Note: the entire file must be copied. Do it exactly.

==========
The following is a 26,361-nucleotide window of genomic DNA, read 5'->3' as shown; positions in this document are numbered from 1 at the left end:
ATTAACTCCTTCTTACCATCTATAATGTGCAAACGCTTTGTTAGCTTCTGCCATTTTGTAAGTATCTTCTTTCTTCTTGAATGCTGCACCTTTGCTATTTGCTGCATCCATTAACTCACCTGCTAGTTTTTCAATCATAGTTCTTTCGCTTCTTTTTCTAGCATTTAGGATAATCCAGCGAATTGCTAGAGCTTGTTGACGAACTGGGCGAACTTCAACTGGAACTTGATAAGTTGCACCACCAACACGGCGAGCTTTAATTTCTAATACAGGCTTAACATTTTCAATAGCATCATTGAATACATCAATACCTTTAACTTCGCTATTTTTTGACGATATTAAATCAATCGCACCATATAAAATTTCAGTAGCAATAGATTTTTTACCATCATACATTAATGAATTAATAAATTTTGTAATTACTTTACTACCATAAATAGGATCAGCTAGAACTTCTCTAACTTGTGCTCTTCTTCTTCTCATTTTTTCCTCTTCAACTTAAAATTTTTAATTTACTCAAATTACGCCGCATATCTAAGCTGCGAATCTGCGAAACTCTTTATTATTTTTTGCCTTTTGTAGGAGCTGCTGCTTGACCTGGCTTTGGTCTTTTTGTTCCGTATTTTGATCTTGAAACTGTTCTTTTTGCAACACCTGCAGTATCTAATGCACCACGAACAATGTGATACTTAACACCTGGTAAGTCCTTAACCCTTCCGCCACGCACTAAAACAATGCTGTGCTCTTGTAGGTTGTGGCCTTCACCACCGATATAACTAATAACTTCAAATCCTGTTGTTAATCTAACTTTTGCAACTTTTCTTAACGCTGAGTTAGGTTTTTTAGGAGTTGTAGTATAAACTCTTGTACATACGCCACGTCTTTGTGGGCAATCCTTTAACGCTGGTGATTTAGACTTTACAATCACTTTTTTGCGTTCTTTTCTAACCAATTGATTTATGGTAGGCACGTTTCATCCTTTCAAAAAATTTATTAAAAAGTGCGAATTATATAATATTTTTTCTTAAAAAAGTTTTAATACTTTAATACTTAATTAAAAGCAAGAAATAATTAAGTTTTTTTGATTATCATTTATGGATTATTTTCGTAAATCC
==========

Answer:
The following is a 26,361-nucleotide window of genomic DNA, read 5'->3' as shown; positions in this document are numbered from 1 at the left end:
ATTAACTCCTTCTTACCATCTATAATGTGCAAACGCTTTGTTAGCTTCTGCCATTTTGTAAGTATCTTCTTTCTTCTTGAATGCTGCACCTTTGCTATTTGCTGCATCCATTAACTCACCTGCTAGTTTTTCAATCATAGTTCTTTCGCTTCTTTTTCTAGCATTTAGGATAATCCAGCGAATTGCTAGAGCTTGTTGACGAACTGGGCGAACTTCAACTGGAACTTGATAAGTTGCACCACCAACACGGCGAGCTTTAATTTCTAATACAGGCTTAACATTTTCAATAGCATCATTGAATACATCAATACCTTTAACTTCGCTATTTTTTGACGATATTAAATCAATCGCACCATATAAAATTTCAGTAGCAATAGATTTTTTACCATCATACATTAATGAATTAATAAATTTTGTAATTACTTTACTACCATAAATAGGATCAGCTAGAACTTCTCTAACTTGTGCTCTTCTTCTTCTCATTTTTTCCTCTTCAACTTAAAATTTTTAATTTACTCAAATTACGCCGCATATCTAAGCTGCGAATCTGCGAAACTCTTTATTATTTTTTGCCTTTTGTAGGAGCTGCTGCTTGACCTGGCTTTGGTCTTTTTGTTCCGTATTTTGATCTTGAAACTGTTCTTTTTGCAACACCTGCAGTATCTAATGCACCACGAACAATGTGATACTTAACACCTGGTAAGTCCTTAACCCTTCCGCCACGCACTAAAACAATGCTGTGCTCTTGTAGGTTGTGGCCTTCACCACCGATATAACTAATAACTTCAAATCCTGTTGTTAATCTAACTTTTGCAACTTTTCTTAACGCTGAGTTAGGTTTTTTAGGAGTTGTAGTATAAACTCTTGTACATACGCCACGTCTTTGTGGGCAATCCTTTAACGCTGGTGATTTAGACTTTACAATCACTTTTTTGCGTTCTTTTCTAACCAATTGATTTATGGTAGGCACGTTTCATCCTTTCAAAAAATTTATTAAAAAGTGCGAATTATATAATATTTTTTCTTAAAAAAGTTTTAATACTTTAATACTTAATTAAAAGCAAGAAATAATTAAGTTTTTTTGATTATCATTTATGGATTATTTTCGTAAATCC